Big news from today’s Windows 10 announcement: Microsoft will be shipping a “universal” version of Outlook that works on Windows tablets, phones, and PCs. This is a really interesting move, and not something I expected based on the existence of OWA for Devices (MOWA) on iOS and Android. The universal Outlook uses the universal version of Word as its editing engine, a huge plus because it delivers all the rich formatting tools available on Windows PCs (and which are still, sadly, missing from Mac Outlook, hint hint), and during the demo, Joe Belfiore showed a fluid touch-based interface that nonetheless preserved much of the look and feel of Outlook and OWA.

This announcement raises a lot of interesting questions, though. A partial list, just off the top of my head… (and a disclaimer: I haven’t seen any preview versions of Office 16 so perhaps these are naive questions that have all been well dealt with in the code)

  • Is this new version of Outlook a replacement for, or a complement to, the existing rich Outlook client? In other words, will it be able to do everything that I can do with Outlook 2013 on a Surface Pro 3? If not, what will they leave out?
  • Will this app replace the native WP calendar and contacts app? I’d guess not, given that the People app got a lot of play in today’s announcement.
  • Outlook’s resource requirements would seem to be a poor fit for phones and low-end tablets. I’d imagine that we’ll have sync controls similar to what exist on WP8.1 to allow users to sync a certain amount, but not necessarily all, of their mail, but it’s going to take a lot of optimization to provide acceptable performance on these devices.
  • Will this version of Outlook support on-premises servers? If so, that means it probably won’t rely on MAPI over HTTPS, which isn’t widely deployed. But it’s hard to imagine Outlook built completely on Exchange Web Services.
  • Will the universal Outlook team match the slow release cadence of desktop Office or the faster cadence of, say, the Lync mobile clients? One of the nicest features of OWA for Devices is that new OWA/Office 365 features (such as Clutter and the People view) just automatically show up in MOWA because it’s essentially a container for OWA views. How will the universal Outlook team bake in support for new features as Exchange and Office 365 ship them?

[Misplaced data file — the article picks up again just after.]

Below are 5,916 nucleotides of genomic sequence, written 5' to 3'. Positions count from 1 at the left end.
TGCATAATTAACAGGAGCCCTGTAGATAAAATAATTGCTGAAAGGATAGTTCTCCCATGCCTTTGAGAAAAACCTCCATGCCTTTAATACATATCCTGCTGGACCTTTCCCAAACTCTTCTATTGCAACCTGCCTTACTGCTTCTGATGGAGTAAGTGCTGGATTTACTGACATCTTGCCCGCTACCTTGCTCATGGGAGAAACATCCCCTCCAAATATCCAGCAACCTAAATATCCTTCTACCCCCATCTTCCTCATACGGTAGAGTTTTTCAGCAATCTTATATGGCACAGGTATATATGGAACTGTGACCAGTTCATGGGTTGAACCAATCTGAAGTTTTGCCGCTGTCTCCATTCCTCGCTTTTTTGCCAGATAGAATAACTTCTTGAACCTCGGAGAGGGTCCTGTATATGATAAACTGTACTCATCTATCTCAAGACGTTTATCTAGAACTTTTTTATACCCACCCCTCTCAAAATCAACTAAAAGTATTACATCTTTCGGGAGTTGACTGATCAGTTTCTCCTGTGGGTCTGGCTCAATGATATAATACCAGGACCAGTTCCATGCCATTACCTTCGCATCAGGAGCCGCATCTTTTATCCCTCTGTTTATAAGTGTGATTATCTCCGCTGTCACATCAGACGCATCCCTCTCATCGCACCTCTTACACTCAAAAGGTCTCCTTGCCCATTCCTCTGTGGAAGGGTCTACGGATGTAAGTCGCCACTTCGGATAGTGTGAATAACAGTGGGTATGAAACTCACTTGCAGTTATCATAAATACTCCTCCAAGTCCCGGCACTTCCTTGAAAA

• Will Exchange ActiveSync-specific features (especially remote device wipe) be included in this version of Outlook? They aren’t included in the existing Outlook family, of course.
    • If the answer is “no, but you can use InTune or Office 365 MDM”, that’s going to displease a lot of existing users. On the other hand, you can’t remotely wipe a desktop Office installation, something which has led several of my customers to block Outlook Anywhere so that people can’t easily use Outlook from personal machines.
    • If the answer is “yes”, then it will be fascinating to see how Outlook interacts with native data such as contacts stored on the device.
  • What does this mean for OWA for Devices? I’d guess that we won’t see Outlook for iOS and Android, but I wouldn’t necessarily rule it out. Maybe we’re headed back to the days of yore, where the premium clients run on Microsoft operating systems, with a sort of best-effort client set for competitors.
  • Is this the logical vehicle for incorporating the technology Microsoft acquired from Acompli? Or is that being baked in somewhere else?
  • When can I get a Surface Hub?

Given the upcoming availability of previews for Windows 10 for phones, I suppose we’ll get the answers to these questions soon.

 

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Microsoft sneaks out Mac Outlook update

Good news: Microsoft just issued an updated version of Outlook for Mac. (I guess that’s the official name, as opposed to the older Outlook 2011). The list of fixes is pretty nondescript: you can change calendar colors, add alt-text to images, and use custom AD RMS templates. I suspect most of the effort for this release was actually focused on the “Top crashes fixed” item in the KB article.

Bad news: you have to manually download it from the Office 365 portal. The AutoUpdate mechanism shipped with Office 2011 doesn’t yet know how to handle updates for Outlook for Mac. I suppose Microsoft could either update the Office 2011 AU mechanism or ship a new one as part of a future Outlook update; presumably the latter choice would actually deliver the Office 2015 update mechanism, since there’s undoubtedly going to be one.